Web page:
(e) “Protected disclosure” means a good faith communication, including a communication based on, or when carrying out, job duties, that discloses or demonstrates an intention to disclose information that may evidence (1) an improper governmental activity, or (2) a condition that may significantly threaten the health or safety of employees or the public if the disclosure or intention to disclose was made for the purpose of remedying that condition. Protected disclosure specifically includes a good faith communication to the Bureau of State Audits alleging an improper governmental activity and any evidence delivered to the Bureau of State Audits in support of the allegation. “Protected disclosure” also includes, but is not limited to, a complaint made to the Commission on Judicial Performance.
(f) “State agency” is defined by Section 11000. “State agency” includes the University of California for purposes of Sections 8547.5 to 8547.7, inclusive, and the California State University for purposes of Sections 8547.3 to 8547.7, inclusive. Sections 8547.3 to 8547.7, inclusive, shall apply to the Supreme Court, the courts of appeal, the superior courts, the Administrative Office of the Courts, and the Legislature in the same manner as they apply to a state agency.

SEC. 2.

 Section 8547.3 of the Government Code is amended to read:

8547.3.
 (a) An employee may not directly or indirectly use or attempt to use the official authority or influence of the employee for the purpose of intimidating, threatening, coercing, commanding, or attempting to intimidate, threaten, coerce, or command any person for the purpose of interfering with the rights conferred pursuant to this article.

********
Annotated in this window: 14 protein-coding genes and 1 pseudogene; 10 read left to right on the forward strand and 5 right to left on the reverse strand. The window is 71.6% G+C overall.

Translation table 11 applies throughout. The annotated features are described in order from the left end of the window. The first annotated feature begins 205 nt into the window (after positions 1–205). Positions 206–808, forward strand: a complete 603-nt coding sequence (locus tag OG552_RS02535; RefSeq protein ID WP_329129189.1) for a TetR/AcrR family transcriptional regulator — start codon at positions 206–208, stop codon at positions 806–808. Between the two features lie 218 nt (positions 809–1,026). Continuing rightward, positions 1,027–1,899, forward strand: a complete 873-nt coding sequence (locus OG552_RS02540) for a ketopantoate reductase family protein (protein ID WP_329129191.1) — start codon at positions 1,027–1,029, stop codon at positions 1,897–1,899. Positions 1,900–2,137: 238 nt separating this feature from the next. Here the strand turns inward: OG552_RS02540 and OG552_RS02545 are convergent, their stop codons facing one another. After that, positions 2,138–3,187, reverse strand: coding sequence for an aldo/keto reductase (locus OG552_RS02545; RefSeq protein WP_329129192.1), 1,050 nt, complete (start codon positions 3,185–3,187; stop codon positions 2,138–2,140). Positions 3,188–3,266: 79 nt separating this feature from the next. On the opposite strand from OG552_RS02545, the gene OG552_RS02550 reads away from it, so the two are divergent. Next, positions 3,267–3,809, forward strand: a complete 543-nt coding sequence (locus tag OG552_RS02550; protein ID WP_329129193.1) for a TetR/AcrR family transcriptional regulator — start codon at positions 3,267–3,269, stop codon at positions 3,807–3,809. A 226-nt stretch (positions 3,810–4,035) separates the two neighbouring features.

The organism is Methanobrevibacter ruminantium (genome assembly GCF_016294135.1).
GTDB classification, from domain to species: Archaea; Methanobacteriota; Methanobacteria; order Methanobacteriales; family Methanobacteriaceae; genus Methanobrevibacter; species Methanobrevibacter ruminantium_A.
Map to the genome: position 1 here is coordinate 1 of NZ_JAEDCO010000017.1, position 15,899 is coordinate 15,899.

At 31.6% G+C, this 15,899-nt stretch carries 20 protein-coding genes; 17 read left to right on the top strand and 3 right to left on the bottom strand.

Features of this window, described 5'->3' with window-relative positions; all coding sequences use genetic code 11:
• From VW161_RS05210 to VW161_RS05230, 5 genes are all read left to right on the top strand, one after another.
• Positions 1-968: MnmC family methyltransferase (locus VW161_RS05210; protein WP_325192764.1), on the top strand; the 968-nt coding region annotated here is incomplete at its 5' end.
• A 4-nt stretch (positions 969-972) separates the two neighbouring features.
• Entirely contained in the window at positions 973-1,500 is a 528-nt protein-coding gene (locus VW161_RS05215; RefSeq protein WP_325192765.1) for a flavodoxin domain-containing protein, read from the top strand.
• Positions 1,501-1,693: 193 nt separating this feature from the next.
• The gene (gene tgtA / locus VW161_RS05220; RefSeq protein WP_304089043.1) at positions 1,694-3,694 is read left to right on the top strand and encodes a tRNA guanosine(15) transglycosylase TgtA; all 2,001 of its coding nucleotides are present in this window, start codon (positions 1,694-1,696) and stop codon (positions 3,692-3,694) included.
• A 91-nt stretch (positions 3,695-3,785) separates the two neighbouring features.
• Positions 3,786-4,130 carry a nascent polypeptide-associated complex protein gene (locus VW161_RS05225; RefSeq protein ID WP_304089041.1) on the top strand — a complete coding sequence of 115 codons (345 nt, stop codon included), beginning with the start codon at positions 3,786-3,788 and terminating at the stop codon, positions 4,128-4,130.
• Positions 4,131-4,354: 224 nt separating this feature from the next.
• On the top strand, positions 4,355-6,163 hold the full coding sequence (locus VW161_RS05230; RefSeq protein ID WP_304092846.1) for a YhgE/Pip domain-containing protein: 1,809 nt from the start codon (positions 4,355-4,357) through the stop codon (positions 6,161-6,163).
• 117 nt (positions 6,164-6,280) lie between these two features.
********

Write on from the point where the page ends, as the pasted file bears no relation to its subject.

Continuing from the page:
(b) For the purpose of subdivision (a), “use of official authority or influence” includes promising to confer, or conferring, any benefit; effecting, or threatening to effect, any reprisal; or taking, or directing others to take, or recommending, processing, or approving, any personnel action, including, but not limited to, appointment, promotion, transfer, assignment, performance evaluation, suspension, or other disciplinary action.
(c) Any employee who violates subdivision (a) may be liable in an action for civil damages brought against the employee by the offended party, except to the extent that a Member of the Legislature is immune from liability under the doctrine of legislative immunity. For purposes of this section, a Member of the Legislature is not an offended party who may bring an action for damages if the employee who violates subdivision (a) is a Member or an employee of the Legislature.